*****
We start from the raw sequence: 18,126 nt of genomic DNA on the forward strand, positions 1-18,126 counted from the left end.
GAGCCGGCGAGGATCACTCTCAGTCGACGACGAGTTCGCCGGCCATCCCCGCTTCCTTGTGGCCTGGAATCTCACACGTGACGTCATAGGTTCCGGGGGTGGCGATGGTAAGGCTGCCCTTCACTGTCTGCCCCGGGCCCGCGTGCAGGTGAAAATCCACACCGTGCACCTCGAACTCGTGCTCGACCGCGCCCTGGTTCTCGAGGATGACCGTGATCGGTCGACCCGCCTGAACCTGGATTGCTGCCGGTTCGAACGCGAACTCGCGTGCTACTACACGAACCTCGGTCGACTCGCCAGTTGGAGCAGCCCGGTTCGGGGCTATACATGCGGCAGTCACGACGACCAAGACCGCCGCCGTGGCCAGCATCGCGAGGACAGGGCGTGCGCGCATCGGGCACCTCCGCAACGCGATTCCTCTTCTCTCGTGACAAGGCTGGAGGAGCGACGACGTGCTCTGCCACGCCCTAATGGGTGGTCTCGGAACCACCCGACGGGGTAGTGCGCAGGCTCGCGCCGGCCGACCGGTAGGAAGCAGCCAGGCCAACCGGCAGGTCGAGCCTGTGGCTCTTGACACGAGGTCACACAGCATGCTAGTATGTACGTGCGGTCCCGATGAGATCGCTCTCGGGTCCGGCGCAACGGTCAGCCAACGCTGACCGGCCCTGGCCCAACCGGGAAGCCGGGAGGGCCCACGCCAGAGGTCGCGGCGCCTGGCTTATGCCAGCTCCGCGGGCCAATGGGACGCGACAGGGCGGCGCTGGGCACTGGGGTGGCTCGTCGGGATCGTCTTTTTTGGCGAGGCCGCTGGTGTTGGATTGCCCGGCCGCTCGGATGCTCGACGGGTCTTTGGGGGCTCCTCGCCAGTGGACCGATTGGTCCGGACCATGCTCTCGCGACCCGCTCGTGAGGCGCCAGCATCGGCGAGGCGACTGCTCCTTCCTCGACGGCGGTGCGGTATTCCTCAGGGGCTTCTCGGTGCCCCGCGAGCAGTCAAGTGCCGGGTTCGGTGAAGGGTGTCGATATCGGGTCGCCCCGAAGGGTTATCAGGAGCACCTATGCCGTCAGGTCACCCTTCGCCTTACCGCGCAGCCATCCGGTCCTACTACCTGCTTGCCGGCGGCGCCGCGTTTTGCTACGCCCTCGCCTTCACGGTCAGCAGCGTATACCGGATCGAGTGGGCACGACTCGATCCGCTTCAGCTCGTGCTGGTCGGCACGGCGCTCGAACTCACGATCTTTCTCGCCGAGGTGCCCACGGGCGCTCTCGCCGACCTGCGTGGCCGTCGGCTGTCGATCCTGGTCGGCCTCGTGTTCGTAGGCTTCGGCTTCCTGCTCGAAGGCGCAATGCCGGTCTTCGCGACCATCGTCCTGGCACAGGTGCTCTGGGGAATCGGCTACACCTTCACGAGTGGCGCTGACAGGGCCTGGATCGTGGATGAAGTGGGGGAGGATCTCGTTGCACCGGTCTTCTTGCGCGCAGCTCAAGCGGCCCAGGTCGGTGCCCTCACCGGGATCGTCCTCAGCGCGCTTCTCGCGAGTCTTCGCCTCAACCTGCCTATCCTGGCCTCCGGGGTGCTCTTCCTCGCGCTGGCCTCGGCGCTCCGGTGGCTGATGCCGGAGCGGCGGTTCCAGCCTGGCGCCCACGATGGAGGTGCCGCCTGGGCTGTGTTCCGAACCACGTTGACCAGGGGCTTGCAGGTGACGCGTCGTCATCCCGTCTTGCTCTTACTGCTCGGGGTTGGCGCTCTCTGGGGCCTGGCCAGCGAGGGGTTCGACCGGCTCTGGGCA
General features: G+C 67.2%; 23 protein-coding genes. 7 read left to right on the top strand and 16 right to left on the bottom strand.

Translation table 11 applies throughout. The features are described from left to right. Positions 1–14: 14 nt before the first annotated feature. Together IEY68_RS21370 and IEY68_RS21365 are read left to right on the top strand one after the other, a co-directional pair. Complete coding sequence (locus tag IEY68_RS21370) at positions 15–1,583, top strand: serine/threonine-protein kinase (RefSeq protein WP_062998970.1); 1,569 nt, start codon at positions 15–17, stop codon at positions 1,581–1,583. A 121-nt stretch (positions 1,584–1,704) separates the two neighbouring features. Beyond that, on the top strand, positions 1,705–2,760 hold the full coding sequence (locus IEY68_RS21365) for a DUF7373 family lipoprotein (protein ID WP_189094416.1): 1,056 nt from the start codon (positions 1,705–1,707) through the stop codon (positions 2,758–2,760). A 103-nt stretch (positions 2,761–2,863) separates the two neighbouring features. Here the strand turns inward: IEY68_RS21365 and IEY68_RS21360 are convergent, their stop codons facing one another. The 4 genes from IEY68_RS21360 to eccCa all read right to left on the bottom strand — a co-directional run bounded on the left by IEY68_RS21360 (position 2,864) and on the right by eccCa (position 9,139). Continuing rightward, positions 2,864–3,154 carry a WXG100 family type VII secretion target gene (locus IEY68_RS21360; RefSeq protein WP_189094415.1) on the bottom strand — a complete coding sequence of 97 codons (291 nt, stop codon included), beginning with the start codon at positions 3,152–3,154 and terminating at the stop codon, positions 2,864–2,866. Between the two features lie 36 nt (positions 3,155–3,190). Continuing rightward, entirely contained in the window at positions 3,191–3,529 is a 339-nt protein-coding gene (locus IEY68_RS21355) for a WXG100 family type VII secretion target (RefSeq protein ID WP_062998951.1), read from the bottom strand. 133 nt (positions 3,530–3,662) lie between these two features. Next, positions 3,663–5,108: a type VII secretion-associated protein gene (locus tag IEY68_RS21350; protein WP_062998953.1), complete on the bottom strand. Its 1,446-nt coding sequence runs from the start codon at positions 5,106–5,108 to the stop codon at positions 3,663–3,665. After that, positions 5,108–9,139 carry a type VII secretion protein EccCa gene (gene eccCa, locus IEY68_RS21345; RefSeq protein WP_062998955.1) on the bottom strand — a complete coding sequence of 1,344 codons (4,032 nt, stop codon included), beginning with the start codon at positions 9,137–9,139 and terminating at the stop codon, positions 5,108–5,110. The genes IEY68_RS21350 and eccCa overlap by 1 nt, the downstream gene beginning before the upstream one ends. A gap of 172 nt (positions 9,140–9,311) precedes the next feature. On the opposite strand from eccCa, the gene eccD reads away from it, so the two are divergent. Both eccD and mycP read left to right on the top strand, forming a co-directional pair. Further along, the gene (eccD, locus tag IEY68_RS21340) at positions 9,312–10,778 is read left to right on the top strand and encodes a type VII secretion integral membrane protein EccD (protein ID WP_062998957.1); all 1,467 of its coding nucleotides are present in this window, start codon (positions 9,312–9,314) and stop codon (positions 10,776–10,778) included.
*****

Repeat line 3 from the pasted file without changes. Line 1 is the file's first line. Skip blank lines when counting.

General features: G+C 67.2%; 23 protein-coding genes. 7 read left to right on the top strand and 16 right to left on the bottom strand.